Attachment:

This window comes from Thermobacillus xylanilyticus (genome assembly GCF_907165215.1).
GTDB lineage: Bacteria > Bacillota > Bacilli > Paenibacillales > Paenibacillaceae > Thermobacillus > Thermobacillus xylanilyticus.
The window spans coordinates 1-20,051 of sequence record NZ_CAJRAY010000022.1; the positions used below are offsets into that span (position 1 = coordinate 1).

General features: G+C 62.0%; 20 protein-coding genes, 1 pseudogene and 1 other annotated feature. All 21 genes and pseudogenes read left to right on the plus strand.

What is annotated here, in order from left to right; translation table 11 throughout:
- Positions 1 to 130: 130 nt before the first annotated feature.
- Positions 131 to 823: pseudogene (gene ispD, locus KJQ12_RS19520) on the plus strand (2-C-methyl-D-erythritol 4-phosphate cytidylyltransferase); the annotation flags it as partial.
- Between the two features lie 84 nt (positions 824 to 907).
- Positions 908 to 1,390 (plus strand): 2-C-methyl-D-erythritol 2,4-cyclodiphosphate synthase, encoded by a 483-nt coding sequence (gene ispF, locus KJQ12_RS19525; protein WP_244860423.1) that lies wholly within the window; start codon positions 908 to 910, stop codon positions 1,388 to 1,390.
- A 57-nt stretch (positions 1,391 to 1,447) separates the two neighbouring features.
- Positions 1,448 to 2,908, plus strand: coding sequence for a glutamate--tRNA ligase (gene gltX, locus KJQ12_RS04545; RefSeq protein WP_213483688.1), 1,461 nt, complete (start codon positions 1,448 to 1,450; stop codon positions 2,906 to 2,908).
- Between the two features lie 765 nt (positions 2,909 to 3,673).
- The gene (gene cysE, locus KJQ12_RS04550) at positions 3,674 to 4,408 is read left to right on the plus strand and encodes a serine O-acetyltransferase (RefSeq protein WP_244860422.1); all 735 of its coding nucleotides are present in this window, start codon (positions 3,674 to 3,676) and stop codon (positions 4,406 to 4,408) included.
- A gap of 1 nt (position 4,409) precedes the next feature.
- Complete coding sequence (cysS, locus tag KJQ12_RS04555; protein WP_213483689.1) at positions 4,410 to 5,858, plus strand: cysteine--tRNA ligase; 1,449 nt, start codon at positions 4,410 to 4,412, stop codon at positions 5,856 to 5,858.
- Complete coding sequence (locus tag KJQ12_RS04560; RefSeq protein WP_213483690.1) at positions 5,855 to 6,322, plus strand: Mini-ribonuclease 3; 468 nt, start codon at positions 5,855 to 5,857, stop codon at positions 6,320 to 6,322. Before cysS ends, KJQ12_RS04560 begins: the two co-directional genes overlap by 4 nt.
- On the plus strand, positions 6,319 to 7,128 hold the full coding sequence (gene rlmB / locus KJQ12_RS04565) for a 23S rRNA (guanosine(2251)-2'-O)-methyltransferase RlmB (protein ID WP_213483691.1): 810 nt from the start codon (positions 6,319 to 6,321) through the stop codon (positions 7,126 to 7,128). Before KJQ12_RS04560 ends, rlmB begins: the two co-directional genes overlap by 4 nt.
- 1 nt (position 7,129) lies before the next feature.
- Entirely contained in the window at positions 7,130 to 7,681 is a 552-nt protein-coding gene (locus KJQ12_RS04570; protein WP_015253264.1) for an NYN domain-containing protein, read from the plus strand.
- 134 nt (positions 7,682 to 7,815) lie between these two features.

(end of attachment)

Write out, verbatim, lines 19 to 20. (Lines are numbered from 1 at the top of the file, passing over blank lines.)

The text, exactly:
- Entirely contained in the window at positions 7,130 to 7,681 is a 552-nt protein-coding gene (locus KJQ12_RS04570; protein WP_015253264.1) for an NYN domain-containing protein, read from the plus strand.
- 134 nt (positions 7,682 to 7,815) lie between these two features.